Crypto markets dive, but Bitcoin’s price remains resilient – here’s why that could change
BTC is currently in the red over the last 14-day stretch, registering losses of 14.6%, but this pales in comparison to the rest of the market
- Experts believe that BTC's ongoing consolidation trend could see the currency make a major upward push over the coming few days or weeks.
- Bitcoin's total quarterly transaction volume has surged past that of PayPal's over the course of 2021.
- BTC's market dominance index (DI) is currently limping around the 39.6% zone.
After having tried to reclaim support near the AUD$83,000 (US$59,500) range yesterday, Bitcoin, the world's largest cryptocurrency by total market capitalisation, has continued to showcase small corrections, seemingly finding support around the AUD$81,500 (US$58,000) mark. At press time, BTC is trading at a price point of AUD$81,346.
Pseudonymous independent analyst Rekt Capital is of the view that if Bitcoin is able to maintain its ongoing price action, a convincing trend reversal may be on the cards, spurring the flagship crypto's value in an upward trajectory over the coming few days. A similar sentiment was also echoed by crypto trading firm QCP Capital, whose crypto analysis team believes that the recent selling pressure has been "capped" and that the market seems to be consolidating rather than showing further signs of dropping.
While large inflow and outflow BTC volumes have been witnessed across all exchanges – signifying an active market – data suggests that the digital currency is currently showcasing its lowest levels of volatility over the last 6 months.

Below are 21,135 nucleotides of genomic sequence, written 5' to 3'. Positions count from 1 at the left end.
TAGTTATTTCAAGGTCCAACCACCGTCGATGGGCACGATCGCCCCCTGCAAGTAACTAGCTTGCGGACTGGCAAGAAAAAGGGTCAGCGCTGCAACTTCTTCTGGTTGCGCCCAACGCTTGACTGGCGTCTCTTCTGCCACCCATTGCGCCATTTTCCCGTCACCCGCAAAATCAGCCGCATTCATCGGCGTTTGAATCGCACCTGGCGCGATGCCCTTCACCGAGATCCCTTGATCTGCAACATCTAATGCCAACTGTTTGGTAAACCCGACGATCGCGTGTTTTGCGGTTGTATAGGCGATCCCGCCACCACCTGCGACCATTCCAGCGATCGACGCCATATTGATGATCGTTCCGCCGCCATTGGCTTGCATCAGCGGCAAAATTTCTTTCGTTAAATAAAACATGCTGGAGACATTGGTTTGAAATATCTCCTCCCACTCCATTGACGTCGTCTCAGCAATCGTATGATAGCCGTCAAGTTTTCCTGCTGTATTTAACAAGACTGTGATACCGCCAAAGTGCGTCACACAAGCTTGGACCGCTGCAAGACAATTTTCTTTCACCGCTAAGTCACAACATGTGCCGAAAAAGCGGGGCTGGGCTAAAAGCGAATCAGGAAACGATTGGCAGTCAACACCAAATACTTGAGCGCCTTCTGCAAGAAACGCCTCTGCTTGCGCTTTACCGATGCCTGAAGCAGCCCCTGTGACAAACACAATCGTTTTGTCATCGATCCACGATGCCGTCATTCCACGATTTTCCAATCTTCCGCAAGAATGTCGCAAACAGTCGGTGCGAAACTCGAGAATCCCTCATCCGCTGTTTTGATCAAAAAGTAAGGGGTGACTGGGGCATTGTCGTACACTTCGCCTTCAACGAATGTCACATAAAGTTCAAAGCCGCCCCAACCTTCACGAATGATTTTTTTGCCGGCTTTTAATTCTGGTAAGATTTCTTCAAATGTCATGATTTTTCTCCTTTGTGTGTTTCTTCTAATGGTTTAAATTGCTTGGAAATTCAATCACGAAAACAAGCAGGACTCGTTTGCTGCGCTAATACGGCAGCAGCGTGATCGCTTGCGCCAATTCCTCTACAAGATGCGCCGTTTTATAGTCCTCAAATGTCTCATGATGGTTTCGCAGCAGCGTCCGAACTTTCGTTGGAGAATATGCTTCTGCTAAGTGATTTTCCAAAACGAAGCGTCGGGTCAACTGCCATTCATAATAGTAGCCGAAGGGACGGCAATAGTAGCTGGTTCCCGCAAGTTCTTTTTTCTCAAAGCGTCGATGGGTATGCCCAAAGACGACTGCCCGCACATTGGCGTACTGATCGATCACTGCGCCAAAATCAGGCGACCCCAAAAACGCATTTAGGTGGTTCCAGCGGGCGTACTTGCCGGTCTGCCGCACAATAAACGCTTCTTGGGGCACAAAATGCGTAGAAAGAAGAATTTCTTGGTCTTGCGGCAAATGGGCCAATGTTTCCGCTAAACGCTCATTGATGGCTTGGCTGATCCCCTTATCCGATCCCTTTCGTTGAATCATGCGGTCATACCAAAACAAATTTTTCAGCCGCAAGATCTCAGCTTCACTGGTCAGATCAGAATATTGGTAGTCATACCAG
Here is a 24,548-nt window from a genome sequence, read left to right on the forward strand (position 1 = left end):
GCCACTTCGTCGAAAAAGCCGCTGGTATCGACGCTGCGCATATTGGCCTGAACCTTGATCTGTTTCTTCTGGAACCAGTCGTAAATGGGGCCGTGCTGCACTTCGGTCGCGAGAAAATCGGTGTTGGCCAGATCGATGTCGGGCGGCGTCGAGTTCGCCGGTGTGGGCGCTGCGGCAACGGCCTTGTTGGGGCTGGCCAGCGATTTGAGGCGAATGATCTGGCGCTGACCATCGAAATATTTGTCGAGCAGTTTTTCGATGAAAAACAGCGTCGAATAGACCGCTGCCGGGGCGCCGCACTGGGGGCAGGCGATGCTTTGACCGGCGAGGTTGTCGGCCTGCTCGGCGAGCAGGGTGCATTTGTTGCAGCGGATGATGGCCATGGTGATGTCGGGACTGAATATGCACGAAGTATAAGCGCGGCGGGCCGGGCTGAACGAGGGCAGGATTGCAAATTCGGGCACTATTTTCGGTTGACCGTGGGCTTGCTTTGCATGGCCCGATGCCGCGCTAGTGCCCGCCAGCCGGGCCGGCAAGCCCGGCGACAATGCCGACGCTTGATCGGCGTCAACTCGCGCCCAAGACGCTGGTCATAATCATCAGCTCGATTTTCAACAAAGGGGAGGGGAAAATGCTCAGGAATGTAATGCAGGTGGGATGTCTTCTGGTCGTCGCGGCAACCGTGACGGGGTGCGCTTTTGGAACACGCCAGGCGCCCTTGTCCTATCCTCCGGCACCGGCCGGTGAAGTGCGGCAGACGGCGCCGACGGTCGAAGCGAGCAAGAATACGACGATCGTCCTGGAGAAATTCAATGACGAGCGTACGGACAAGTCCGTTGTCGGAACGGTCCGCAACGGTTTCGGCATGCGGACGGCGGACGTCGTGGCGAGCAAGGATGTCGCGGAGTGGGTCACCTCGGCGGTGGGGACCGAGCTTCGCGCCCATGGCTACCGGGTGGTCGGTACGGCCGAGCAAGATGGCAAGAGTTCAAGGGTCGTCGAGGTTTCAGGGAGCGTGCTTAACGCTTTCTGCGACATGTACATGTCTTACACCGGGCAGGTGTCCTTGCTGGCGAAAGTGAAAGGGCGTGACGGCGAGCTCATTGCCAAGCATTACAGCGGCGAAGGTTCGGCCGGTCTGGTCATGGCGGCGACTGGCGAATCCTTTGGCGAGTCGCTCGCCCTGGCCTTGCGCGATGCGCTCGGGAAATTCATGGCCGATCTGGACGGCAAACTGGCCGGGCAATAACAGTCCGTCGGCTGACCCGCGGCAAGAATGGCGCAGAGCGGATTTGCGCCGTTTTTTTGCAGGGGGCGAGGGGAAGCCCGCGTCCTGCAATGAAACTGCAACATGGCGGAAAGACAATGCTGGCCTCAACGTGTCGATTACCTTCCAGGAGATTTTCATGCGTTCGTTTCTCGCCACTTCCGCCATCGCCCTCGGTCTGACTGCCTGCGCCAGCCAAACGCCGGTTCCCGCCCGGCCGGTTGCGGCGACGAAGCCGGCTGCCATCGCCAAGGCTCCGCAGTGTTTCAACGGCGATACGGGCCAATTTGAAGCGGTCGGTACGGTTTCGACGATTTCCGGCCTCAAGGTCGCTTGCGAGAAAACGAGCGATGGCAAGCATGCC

Bitcoin network activity continues to rise
According to information made available by market intelligence firm Blockdata, the total volume of dollar-denominated transactions facilitated by the Bitcoin network has already exceeded that of PayPal. The firm also noted that BTC could overtake payments giant Mastercard as early as 2026.
Over the course of 2021, the Bitcoin network processed about US$489 billion worth of transactions every quarter, which is substantially larger than PayPal's volume of around US$302 billion. Furthermore, after just a decade of action, Bitcoin's total transaction throughput rate has scaled up to 27% of Mastercard's per quarter volume of around US$1.8 trillion and about 15% of Visa's US$3.2 trillion.
As the Indian government gets ready to table a bill looking to possibly ban "private cryptocurrencies" during its upcoming winter parliament session, it will be interesting to see how the market continues to respond to these developments. Since hinting at the ban recently, the Asian nation's local crypto market has suffered heavy losses, with most major cryptos – including BTC and ETH – losing over 15% of their value.
Disclosure: The author owns a range of cryptocurrencies at the time of writing